Most times patients presenting for malocclusion will be pediatric or young juvenile when this issue is noticed. When assessing occlusion, keeping in mind the standards of normal occlusion are most important. Normal or ideal occlusion (canine) consists of interdigitation of the upper and lower teeth, maxillary incisor teeth are slightly rostral to the mandibular incisor teeth with the mandibular incisor teeth contacting the cingulum of the maxillary incisors, the mandibular canine teeth should be slightly inclined labially and sit within the interdental space between the maxillary third incisor and canine tooth, the crown cusps of the mandibular premolars should be lingual to the maxillary premolar teeth, the premolars should have a pinking shears relationship with the mandibular first premolar rostral to the maxillary premolars, the mesial cusp tip of the maxillary fourth premolar should be lateral to the space between the mandibular fourth premolar and first molar. Normal occlusion in cats follows the same basic guidelines with minor adjustments.
Malocclusions can be a result of abnormal tooth positioning or due to abnormal jaw length relationship. Many animals with malocclusion may have more than one deviation from normal and thus multiple concurrent malocclusions (i.e. mandibular distoclusion with linguoverted mandibular canine teeth). Class 1 malocclusion consists of a normal jaw length relationship with malpositioning of one or more teeth. Generally these malocclusions are described by the physical direction that the tooth is angled or deviated (i.e. mesioverted). Another version of class one malocclusion is a crossbite, where the mandibular teeth are more buccal or labial to the opposing maxillary tooth. Crossbites can be described as rostral crossbite – referring to the incisor teeth, or caudal crossbite – when the malocclusion is associated with the premolars or molars. Other classes of malocclusion deal with skeletal malocclusion.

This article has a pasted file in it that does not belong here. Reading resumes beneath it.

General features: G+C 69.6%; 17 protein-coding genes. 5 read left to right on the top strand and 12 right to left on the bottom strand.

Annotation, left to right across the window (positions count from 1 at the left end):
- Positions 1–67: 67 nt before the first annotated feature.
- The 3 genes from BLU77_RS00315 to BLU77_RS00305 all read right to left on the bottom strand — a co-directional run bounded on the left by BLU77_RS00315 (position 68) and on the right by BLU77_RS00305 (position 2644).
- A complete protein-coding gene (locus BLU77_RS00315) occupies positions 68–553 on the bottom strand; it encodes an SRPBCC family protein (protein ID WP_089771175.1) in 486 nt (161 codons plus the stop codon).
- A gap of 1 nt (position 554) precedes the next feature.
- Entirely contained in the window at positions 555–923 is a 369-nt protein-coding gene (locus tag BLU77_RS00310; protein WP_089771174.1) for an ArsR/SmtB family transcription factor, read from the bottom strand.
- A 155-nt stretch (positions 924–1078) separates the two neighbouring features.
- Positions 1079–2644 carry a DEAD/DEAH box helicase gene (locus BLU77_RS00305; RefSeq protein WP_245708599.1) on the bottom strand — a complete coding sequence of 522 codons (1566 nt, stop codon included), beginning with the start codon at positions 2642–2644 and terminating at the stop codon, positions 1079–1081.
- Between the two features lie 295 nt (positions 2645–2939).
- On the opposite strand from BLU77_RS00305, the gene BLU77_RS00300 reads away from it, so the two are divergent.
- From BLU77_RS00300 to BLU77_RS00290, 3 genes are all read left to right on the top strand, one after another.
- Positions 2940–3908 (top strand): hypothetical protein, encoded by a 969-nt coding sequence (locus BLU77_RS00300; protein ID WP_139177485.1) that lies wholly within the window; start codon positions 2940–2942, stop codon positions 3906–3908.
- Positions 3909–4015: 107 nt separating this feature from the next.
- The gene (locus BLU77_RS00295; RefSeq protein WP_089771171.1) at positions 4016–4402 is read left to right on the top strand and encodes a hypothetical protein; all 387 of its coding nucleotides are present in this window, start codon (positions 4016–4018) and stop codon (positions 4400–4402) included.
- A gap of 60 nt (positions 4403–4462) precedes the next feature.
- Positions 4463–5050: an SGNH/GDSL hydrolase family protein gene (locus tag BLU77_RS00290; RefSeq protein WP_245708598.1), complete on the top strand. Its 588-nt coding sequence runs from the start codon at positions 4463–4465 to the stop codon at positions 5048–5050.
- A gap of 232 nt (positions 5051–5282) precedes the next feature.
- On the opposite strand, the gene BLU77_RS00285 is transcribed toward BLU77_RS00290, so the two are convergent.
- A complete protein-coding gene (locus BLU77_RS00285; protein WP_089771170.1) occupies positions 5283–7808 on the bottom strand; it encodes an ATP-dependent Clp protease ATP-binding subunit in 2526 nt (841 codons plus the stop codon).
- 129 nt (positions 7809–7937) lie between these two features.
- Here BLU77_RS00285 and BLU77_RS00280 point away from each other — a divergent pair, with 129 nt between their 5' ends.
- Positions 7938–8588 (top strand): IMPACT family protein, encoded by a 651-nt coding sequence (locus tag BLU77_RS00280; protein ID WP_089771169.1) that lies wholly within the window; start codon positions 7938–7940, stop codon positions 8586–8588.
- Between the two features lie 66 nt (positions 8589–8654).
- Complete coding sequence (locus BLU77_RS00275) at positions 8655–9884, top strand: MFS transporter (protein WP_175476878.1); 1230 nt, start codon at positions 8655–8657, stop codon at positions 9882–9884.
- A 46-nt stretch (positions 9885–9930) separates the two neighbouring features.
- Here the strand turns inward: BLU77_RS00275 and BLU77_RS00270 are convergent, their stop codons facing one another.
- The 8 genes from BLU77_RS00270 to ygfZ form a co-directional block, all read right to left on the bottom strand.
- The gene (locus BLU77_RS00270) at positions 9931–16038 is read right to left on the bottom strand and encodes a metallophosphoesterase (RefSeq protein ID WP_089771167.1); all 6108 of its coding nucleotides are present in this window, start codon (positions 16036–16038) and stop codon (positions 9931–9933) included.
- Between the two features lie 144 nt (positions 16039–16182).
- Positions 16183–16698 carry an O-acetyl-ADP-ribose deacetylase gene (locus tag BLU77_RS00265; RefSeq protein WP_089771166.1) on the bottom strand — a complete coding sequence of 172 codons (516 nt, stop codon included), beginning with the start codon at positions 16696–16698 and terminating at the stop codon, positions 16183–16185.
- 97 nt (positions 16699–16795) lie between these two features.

Class 2 malocclusion, or mandibular distoclusion, is when the mandible occludes caudal to the normal position relative to the maxilla. Colloquial terms for this malocclusion include parrot mouth, overbite, overshot jaw. On the other hand, class 3 malocclusion, mandibular mesioclusion, the mandible will be rostral to the maxillary arch. In some breeds this occlusion is normal for the breed (i.e. brachycephalics). Other terms often used are underbite or monkey mouth. Class 4 malocclusions involve asymmetry and can be in a rostro-caudal, side-to-side, dorso-ventral direction, or a combination of these. We try to steer away from the term wry bite, as this is non-specific and does not accurately provide an image of a patient’s malocclusion. An example of class 4 malocclusion in a rostrocaudal direction would be when either the right or left side of the face has mandibular mesioclusion or distoclusion. A side-to-side malocclusion would describe when the midline alignment of the maxilla and mandible is shifted. And finally, a dorsoventral malocclusion would correspond with an open bite in which there is abnormal vertical space between the maxilla and mandible when the mouth is in a closed position.
Treating malocclusion cases can be more of an art than a science, and frequently we are dealing with evolving circumstances. Expectations of malocclusion treatment should be relayed to the owner and procedures should be performed to provide pets with a comfortable bite rather than cosmetic outcome. Options for treatment include interceptive orthodontics (extractions), corrective orthodontics, or alteration to a tooth shape/structure (crown reduction with vital pulpotomy).
Our role as veterinarians in helping pets have a mouth free of discomfort and disease should begin when our patients are very young. Issues with deciduous dentition should not be overlooked due to the short timespan that these teeth are present, since these issues may contribute to problems when the patient gets older. The stage when adult teeth are erupting is a crucial time to ensure that teeth are accounted for, structurally normal, and positioned appropriately.